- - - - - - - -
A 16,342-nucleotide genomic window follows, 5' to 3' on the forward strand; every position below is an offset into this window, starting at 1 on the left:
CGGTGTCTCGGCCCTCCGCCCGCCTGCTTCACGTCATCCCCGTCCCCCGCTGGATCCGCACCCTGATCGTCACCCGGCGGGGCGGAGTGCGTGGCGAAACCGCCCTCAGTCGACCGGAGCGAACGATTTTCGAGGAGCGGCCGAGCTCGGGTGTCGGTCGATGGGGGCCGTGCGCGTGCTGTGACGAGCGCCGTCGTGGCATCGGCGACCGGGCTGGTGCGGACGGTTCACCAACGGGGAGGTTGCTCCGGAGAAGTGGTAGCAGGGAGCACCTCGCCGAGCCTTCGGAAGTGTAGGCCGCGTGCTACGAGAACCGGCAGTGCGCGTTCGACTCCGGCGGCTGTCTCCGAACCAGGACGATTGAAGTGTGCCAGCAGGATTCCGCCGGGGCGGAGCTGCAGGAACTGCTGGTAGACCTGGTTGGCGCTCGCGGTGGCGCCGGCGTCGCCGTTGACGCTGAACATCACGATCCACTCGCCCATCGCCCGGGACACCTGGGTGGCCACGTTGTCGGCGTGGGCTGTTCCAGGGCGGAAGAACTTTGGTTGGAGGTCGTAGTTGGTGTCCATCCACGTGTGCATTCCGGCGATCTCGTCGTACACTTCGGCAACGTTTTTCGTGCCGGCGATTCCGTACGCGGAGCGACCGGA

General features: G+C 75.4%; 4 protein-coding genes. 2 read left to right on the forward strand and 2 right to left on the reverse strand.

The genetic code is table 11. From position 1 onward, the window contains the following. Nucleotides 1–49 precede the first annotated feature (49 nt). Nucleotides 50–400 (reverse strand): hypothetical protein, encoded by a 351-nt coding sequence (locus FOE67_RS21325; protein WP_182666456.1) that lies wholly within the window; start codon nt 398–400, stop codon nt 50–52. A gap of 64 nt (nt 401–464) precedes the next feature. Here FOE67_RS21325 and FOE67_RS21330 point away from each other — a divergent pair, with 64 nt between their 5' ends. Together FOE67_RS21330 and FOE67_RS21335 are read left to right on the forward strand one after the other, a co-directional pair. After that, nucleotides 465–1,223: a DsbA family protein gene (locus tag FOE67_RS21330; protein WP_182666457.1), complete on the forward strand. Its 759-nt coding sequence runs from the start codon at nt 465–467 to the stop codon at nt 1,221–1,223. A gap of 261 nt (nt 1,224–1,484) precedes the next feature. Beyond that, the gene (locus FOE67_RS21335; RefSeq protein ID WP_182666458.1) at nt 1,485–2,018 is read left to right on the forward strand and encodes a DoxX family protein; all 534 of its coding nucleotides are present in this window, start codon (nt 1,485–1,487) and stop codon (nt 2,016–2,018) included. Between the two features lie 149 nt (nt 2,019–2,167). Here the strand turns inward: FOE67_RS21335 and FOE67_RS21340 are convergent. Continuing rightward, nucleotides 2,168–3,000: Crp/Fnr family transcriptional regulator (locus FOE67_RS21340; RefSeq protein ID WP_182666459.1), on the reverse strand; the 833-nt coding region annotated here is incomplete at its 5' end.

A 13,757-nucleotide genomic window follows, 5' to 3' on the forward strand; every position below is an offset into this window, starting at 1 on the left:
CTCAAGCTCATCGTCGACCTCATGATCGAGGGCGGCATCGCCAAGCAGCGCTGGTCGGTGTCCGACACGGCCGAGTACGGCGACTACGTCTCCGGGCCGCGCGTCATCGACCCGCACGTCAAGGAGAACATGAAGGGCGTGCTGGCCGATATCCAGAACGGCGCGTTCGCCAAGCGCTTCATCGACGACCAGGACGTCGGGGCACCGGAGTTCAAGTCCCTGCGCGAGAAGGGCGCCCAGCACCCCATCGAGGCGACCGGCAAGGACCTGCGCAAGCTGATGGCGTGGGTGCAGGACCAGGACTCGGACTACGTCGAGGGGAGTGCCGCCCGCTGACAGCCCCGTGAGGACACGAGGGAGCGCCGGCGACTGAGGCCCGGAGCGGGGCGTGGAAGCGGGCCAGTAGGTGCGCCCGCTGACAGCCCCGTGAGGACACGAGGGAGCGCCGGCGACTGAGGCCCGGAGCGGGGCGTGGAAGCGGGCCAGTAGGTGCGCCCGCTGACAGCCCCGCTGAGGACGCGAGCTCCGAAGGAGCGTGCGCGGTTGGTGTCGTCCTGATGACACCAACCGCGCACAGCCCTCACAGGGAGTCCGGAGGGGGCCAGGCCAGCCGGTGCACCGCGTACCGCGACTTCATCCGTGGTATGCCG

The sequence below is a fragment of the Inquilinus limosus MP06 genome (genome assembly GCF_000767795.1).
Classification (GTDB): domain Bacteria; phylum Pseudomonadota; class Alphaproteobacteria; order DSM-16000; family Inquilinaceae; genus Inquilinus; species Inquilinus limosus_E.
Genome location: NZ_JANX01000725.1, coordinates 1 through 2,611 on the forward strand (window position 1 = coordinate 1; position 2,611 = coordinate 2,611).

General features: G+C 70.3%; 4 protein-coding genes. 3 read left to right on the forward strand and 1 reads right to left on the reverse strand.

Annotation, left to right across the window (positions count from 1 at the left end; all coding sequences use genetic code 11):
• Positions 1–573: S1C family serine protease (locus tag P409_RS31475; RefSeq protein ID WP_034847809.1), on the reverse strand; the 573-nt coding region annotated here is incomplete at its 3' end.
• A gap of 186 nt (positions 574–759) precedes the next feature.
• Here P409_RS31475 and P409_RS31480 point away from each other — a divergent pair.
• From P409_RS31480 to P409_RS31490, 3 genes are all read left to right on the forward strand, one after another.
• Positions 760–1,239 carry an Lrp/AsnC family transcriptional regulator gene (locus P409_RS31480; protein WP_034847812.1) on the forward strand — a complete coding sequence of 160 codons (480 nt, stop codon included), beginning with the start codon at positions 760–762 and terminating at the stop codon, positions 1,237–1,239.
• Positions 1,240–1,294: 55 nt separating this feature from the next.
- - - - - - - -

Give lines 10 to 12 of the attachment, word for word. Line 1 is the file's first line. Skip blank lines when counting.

General features: G+C 70.3%; 4 protein-coding genes. 3 read left to right on the forward strand and 1 reads right to left on the reverse strand.

Annotation, left to right across the window (positions count from 1 at the left end; all coding sequences use genetic code 11):
• Positions 1–573: S1C family serine protease (locus tag P409_RS31475; RefSeq protein ID WP_034847809.1), on the reverse strand; the 573-nt coding region annotated here is incomplete at its 3' end.